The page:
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Wolfram Research Awards High School Teacher Grants

Published November 5, 1997

Wolfram Research, Inc. has announced the grant recipients in the 1997-98 Mathematica High School Grant Program. Now in its third year, the grant program is designed specifically to support the efforts of teachers who are developing computer-based classroom materials using Mathematica–materials that can be shared among high school teachers at academic institutions throughout the world.

1997-98 Mathematica High School Teacher Grant Recipients

  • Mitchell Alves
    Mayfair High School, Lakewood, California
  • Ruth Dover
    Illinois Mathematics and Science Academy, Aurora, Illinois
  • Gail Kaplan
    The Key School, Annapolis, Maryland
  • Michael Lach
    Lake View High School, Chicago, Illinois
  • Paul Maiorano
    Framingham High School, Framingham, Massachusetts
  • Curt Minich
    Wyomissing Area High School, Wyomissing, Pennsylvania
  • Randy Scott
    Troy High School, Fullerton, California

As more and more educational resources become available through computers, the role of technology in high school education continues to expand. By encouraging and supporting educators in their efforts to explore new teaching methods, Wolfram Research continually takes an active role in fostering educational excellence within technical and scientific disciplines.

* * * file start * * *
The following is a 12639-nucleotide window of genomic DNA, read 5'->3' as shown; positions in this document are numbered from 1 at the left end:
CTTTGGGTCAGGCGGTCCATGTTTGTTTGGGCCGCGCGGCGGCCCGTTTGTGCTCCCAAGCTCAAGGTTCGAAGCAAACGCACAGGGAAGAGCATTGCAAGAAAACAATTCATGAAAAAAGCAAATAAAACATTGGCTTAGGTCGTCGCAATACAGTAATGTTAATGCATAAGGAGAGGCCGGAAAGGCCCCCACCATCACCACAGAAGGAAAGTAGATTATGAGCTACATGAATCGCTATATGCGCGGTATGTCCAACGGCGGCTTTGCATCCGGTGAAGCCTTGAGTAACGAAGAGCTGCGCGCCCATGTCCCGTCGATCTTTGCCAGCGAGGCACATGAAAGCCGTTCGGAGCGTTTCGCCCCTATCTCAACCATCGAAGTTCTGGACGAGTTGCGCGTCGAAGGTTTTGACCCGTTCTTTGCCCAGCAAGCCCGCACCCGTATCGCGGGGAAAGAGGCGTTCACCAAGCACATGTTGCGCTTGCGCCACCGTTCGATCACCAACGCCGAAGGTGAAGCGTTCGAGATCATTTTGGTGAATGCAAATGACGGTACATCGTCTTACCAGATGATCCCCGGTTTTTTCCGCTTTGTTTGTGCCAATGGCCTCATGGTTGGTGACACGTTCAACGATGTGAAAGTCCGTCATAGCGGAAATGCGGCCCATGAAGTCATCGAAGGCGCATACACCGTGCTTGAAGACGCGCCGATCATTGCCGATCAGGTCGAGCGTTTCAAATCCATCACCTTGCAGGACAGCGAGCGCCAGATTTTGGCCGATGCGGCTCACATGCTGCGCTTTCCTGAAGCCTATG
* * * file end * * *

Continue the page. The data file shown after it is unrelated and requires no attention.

An increasing number of high school teachers have found that incorporating Mathematica into the curriculum dramatically improves their effectiveness in the classroom. Mathematica is commonly used to teach courses in mathematics, science, and subjects that involve data analysis, visualization, and modeling. Students who take Mathematica-based courses are spared the drudgery of performing tedious and repetitive calculations by hand, and they find that using Mathematica helps them better understand underlying concepts. In addition, instructors are able to present real-world problems that give students a better grasp of how to apply mathematics to all kinds of projects.

Wolfram Research provides each grant recipient with a scholarship for Mathematica training, copies of Mathematica for the grant recipient’s school computer lab, and courseware development support.